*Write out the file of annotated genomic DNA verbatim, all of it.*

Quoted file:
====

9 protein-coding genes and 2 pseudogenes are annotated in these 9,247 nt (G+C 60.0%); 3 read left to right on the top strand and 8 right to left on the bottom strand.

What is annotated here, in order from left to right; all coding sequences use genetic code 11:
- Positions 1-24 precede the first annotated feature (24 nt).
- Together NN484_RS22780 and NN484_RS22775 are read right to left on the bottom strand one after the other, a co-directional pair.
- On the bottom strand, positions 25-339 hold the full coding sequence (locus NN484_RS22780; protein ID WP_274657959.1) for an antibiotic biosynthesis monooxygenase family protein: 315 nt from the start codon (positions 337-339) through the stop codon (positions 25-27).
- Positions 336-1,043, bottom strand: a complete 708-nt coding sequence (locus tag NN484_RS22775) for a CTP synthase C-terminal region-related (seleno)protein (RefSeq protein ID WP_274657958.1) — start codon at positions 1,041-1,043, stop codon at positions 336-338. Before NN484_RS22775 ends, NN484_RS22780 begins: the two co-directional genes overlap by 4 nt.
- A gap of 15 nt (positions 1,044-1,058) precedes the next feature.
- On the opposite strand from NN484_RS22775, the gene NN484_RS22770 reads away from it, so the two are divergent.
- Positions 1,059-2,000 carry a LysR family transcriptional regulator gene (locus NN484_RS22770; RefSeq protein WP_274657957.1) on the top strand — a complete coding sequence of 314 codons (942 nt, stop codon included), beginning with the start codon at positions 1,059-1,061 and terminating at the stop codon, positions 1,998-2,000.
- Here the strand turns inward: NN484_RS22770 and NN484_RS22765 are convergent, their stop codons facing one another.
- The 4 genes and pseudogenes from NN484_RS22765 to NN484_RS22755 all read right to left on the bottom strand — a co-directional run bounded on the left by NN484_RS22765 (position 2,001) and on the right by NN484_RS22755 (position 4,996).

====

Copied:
9 protein-coding genes and 2 pseudogenes are annotated in these 9,247 nt (G+C 60.0%); 3 read left to right on the top strand and 8 right to left on the bottom strand.

What is annotated here, in order from left to right; all coding sequences use genetic code 11:
- Positions 1-24 precede the first annotated feature (24 nt).
- Together NN484_RS22780 and NN484_RS22775 are read right to left on the bottom strand one after the other, a co-directional pair.
- On the bottom strand, positions 25-339 hold the full coding sequence (locus NN484_RS22780; protein ID WP_274657959.1) for an antibiotic biosynthesis monooxygenase family protein: 315 nt from the start codon (positions 337-339) through the stop codon (positions 25-27).
- Positions 336-1,043, bottom strand: a complete 708-nt coding sequence (locus tag NN484_RS22775) for a CTP synthase C-terminal region-related (seleno)protein (RefSeq protein ID WP_274657958.1) — start codon at positions 1,041-1,043, stop codon at positions 336-338. Before NN484_RS22775 ends, NN484_RS22780 begins: the two co-directional genes overlap by 4 nt.
- A gap of 15 nt (positions 1,044-1,058) precedes the next feature.
- On the opposite strand from NN484_RS22775, the gene NN484_RS22770 reads away from it, so the two are divergent.
- Positions 1,059-2,000 carry a LysR family transcriptional regulator gene (locus NN484_RS22770; RefSeq protein WP_274657957.1) on the top strand — a complete coding sequence of 314 codons (942 nt, stop codon included), beginning with the start codon at positions 1,059-1,061 and terminating at the stop codon, positions 1,998-2,000.
- Here the strand turns inward: NN484_RS22770 and NN484_RS22765 are convergent, their stop codons facing one another.
- The 4 genes and pseudogenes from NN484_RS22765 to NN484_RS22755 all read right to left on the bottom strand — a co-directional run bounded on the left by NN484_RS22765 (position 2,001) and on the right by NN484_RS22755 (position 4,996).